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Hanging by a tale

Last updated: 09 January, 2010
Michael Jansen

Their career as outlaws is launched when Sultana and Bhurey make a hilarious attempt to rob the railway carriage of George Pancham in India for his durbar. They stage raids on banias in small towns and villages and rob thakurs

The confession of sultana daku, Sujit Saraf Penguin, 2009,  pp 285 , Rs 399

The confession of sultana daku, Sujit Saraf Penguin, 2009,  pp 285 , Rs 399Sujit Saraf, a space scientist based in California, has written another tour de force to complement his first novel, The Peacock Throne. The narrative opens in Haldwani jail on July 7, 1924. Sultana Daku, the leader of a gang of dacoits who terrorised the United Provinces in the 1920s, is about to hang. Summoned to the jail, British Colonel Samuel  Pearce is asked by Sultana to write down his story and deliver it to his four-year-old son Rajkumar.

The tale is spun throughout the night, Sultana in his cell crouching at the bars speaking softly in broken Hindi to Pearce seated on a stool, translating the words into English and setting them down with a pencil on a sketch book in his lap. 

The boy is instructed to go to the bazaar in a town near the fort where he lives and ask a munshi who reads English. “If the munshi insists on being paid, place your knife at his throat,” Sultana commands, setting the tone of the story. “I will have passed into the lap of Sri Maharaj when you meet the sahib with the letter. Twenty years from now it will be your turn to be hanged by the government. Until then, know that your father stole as long as he breathed, robbed when he could not steal, and killed whenever necessary.” Ask anyone, he boasts, “They will tell you that Sultana the bhantu was the greatest daku of all.”


High on charas, Sultana begins his confession with his apprenticeship to his grandfather, Dada, “the greatest thief in Rohinkhand.” Trapped by a thakur while robbing his house, Dada and his family are sent to Najibabad fort where they are confined by Salvation Army missionaries, given Bible instruction, and made to farm small plots of land with other bhantu.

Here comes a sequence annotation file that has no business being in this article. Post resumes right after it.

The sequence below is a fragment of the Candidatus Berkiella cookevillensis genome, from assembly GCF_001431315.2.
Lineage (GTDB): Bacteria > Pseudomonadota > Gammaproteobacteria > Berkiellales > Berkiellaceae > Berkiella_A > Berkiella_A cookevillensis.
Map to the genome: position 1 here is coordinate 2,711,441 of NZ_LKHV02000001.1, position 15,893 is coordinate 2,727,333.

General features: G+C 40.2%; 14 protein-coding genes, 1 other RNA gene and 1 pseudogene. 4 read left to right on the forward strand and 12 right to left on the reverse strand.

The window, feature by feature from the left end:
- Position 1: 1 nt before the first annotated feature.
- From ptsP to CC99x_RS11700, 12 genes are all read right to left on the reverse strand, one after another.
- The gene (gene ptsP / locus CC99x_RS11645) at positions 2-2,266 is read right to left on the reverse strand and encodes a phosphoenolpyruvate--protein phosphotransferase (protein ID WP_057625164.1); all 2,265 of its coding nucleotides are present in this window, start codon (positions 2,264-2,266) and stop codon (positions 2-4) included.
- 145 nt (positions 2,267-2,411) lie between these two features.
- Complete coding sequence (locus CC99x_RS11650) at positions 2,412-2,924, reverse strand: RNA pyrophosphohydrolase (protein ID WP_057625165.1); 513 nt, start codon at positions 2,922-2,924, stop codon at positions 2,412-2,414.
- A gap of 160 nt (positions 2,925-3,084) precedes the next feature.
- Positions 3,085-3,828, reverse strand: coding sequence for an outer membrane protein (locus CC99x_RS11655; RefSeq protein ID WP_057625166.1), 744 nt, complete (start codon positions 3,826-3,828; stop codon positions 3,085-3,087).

The bhantu are classified as a criminal class and rounded up by the authorities and placed in reservations or prisons, whether or not they have committed any thefts, robberies or murders. For Sultana there are only two paths: to accept this regime or follow Dada. He shows the boy how to store a small knife and pieces of jewelry in his cheek, to burrow under the door of a village house, and slip a bangle off a woman’s wrist without her noticing.

Sultana and his best friend, Bhurey, flee the fort after Bhurey kills the head of the community. Their career as outlaws is launched when Sultana and Bhurey make a hilarious attempt to rob the railway carriage of George Pancham in India for his durbar. They stage raids on banias in small towns and villages and rob thakurs. To keep on the good side of the local authorities they pay one-tenth of their earnings to their local panchayat. The gang grows to more than 100 at its prime, with Sultana, acting as commander, and Bhurey, his deputy.

The gang hides out in an isolated camp surrounded by sheltering trees. Sultana shares out their loot and buries choice items and silver around the camp to tide them over during periods when business is slack. But Sultana is not a real threat to security or to the British raj although he, disingenuously, claims kinship with Gandhi and the freedom movement.

Sultana’s attempt to form a friendship with the British police officer pursuing him fails due to the gulf of misunderstanding between the two men. Sultana does not see that he is, in reality, nothing more than a small time crook preying on poor people although he is the most successful dacoit in the region. 

His fortunes begin to slide when he falls in love with a nautranki dancer, Phulkanwar, who helps the gang pull off its biggest job. Sultana and his men overreach themselves, suffer reverses, are dogged by the law and put to flight. Members melt away. Sultana is betrayed and caught. During his short career, he remains true to the bhantu and to his calling. He is superstitious, limited and boastful.

Saraf’s prose reflects his ups and downs, his enthusiasms, his narrowness and blindness.   As the hour nears for the hanging, however, Sultana has a moment of self-realisation while Pearce, caught up in the drama of Sultana’s story, panics at the thought that ordinary folk might try to rescue him or attack the jail. 

Saraf, born in Bihar in 1969 into a wealthy merchant family, studied at the Indian Institute of Technology in Delhi and received a doctorate from the University of Southern California at Berkeley.  He lives in San Francisco where he conducts research on space missions and satellite control, runs a theatre company, makes films and writes.

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